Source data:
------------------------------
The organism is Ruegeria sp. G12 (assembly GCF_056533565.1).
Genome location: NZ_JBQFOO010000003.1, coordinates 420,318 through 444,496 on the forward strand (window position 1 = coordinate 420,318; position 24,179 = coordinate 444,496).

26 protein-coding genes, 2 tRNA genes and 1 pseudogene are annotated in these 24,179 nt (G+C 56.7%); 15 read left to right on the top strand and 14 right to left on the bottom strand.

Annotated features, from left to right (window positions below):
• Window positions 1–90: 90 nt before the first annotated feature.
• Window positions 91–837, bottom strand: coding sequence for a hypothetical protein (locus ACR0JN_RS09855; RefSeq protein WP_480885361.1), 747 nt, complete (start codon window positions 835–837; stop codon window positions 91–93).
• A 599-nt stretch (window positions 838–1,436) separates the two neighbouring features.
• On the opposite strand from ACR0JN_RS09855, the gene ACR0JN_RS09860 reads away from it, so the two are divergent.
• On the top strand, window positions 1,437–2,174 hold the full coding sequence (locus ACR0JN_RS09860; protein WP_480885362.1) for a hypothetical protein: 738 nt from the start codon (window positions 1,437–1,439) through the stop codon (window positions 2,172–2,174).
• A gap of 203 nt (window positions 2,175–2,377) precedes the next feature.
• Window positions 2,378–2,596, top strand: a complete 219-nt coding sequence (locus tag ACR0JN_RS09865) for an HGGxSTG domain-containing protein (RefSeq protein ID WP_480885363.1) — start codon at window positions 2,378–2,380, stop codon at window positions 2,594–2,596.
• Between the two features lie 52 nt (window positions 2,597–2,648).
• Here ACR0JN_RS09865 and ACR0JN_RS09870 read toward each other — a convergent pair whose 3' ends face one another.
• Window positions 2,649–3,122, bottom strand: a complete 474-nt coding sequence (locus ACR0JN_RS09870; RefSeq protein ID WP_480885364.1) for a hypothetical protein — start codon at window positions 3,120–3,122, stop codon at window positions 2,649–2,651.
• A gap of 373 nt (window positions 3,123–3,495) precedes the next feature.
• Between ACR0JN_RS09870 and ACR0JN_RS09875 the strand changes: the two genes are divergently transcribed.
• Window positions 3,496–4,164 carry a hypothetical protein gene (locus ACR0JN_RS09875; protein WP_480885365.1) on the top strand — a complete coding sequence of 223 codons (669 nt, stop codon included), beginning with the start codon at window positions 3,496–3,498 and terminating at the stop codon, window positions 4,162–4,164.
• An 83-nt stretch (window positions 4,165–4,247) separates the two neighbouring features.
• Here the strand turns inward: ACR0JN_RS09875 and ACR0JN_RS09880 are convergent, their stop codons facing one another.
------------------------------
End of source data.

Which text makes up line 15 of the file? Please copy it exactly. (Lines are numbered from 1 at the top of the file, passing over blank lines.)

• A gap of 373 nt (window positions 3,123–3,495) precedes the next feature.